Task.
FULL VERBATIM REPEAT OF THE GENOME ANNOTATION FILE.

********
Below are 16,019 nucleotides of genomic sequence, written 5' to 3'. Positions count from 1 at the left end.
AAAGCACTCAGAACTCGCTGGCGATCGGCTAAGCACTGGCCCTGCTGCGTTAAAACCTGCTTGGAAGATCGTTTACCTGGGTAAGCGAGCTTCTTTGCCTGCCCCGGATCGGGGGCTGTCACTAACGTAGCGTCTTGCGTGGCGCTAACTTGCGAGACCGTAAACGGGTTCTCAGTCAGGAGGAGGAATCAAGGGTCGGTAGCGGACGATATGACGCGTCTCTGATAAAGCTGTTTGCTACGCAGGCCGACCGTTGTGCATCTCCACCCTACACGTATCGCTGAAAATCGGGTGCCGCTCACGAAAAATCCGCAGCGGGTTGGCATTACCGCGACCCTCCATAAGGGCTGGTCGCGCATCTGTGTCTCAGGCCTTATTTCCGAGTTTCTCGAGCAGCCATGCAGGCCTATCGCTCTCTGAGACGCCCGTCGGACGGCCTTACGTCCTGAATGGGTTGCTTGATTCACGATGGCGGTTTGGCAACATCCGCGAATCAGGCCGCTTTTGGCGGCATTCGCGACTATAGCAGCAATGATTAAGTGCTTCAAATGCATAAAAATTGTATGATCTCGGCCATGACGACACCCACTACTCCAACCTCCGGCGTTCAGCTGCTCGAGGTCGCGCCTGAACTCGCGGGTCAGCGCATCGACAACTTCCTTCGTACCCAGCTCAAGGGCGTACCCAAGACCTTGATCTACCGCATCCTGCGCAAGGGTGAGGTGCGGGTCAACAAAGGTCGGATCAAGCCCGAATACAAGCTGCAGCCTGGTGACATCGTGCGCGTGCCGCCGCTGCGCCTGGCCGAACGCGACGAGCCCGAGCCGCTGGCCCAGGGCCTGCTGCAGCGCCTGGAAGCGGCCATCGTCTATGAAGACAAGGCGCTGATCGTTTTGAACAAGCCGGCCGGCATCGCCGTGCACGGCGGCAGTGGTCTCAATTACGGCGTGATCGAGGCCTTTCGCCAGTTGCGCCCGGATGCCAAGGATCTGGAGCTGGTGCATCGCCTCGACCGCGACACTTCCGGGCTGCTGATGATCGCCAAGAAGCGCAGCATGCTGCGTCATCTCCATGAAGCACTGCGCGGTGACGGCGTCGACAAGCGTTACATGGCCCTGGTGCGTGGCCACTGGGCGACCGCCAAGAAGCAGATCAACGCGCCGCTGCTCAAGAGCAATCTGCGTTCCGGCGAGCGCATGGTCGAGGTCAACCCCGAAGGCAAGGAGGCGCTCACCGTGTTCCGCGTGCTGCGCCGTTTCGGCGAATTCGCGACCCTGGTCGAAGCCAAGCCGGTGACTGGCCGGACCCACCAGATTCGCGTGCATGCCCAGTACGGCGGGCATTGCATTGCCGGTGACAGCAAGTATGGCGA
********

Below are 16,019 nucleotides of genomic sequence, written 5' to 3'. Positions count from 1 at the left end.
AAAGCACTCAGAACTCGCTGGCGATCGGCTAAGCACTGGCCCTGCTGCGTTAAAACCTGCTTGGAAGATCGTTTACCTGGGTAAGCGAGCTTCTTTGCCTGCCCCGGATCGGGGGCTGTCACTAACGTAGCGTCTTGCGTGGCGCTAACTTGCGAGACCGTAAACGGGTTCTCAGTCAGGAGGAGGAATCAAGGGTCGGTAGCGGACGATATGACGCGTCTCTGATAAAGCTGTTTGCTACGCAGGCCGACCGTTGTGCATCTCCACCCTACACGTATCGCTGAAAATCGGGTGCCGCTCACGAAAAATCCGCAGCGGGTTGGCATTACCGCGACCCTCCATAAGGGCTGGTCGCGCATCTGTGTCTCAGGCCTTATTTCCGAGTTTCTCGAGCAGCCATGCAGGCCTATCGCTCTCTGAGACGCCCGTCGGACGGCCTTACGTCCTGAATGGGTTGCTTGATTCACGATGGCGGTTTGGCAACATCCGCGAATCAGGCCGCTTTTGGCGGCATTCGCGACTATAGCAGCAATGATTAAGTGCTTCAAATGCATAAAAATTGTATGATCTCGGCCATGACGACACCCACTACTCCAACCTCCGGCGTTCAGCTGCTCGAGGTCGCGCCTGAACTCGCGGGTCAGCGCATCGACAACTTCCTTCGTACCCAGCTCAAGGGCGTACCCAAGACCTTGATCTACCGCATCCTGCGCAAGGGTGAGGTGCGGGTCAACAAAGGTCGGATCAAGCCCGAATACAAGCTGCAGCCTGGTGACATCGTGCGCGTGCCGCCGCTGCGCCTGGCCGAACGCGACGAGCCCGAGCCGCTGGCCCAGGGCCTGCTGCAGCGCCTGGAAGCGGCCATCGTCTATGAAGACAAGGCGCTGATCGTTTTGAACAAGCCGGCCGGCATCGCCGTGCACGGCGGCAGTGGTCTCAATTACGGCGTGATCGAGGCCTTTCGCCAGTTGCGCCCGGATGCCAAGGATCTGGAGCTGGTGCATCGCCTCGACCGCGACACTTCCGGGCTGCTGATGATCGCCAAGAAGCGCAGCATGCTGCGTCATCTCCATGAAGCACTGCGCGGTGACGGCGTCGACAAGCGTTACATGGCCCTGGTGCGTGGCCACTGGGCGACCGCCAAGAAGCAGATCAACGCGCCGCTGCTCAAGAGCAATCTGCGTTCCGGCGAGCGCATGGTCGAGGTCAACCCCGAAGGCAAGGAGGCGCTCACCGTGTTCCGCGTGCTGCGCCGTTTCGGCGAATTCGCGACCCTGGTCGAAGCCAAGCCGGTGACTGGCCGGACCCACCAGATTCGCGTGCATGCCCAGTACGGCGGGCATTGCATTGCCGGTGACAGCAAGTATGGCGA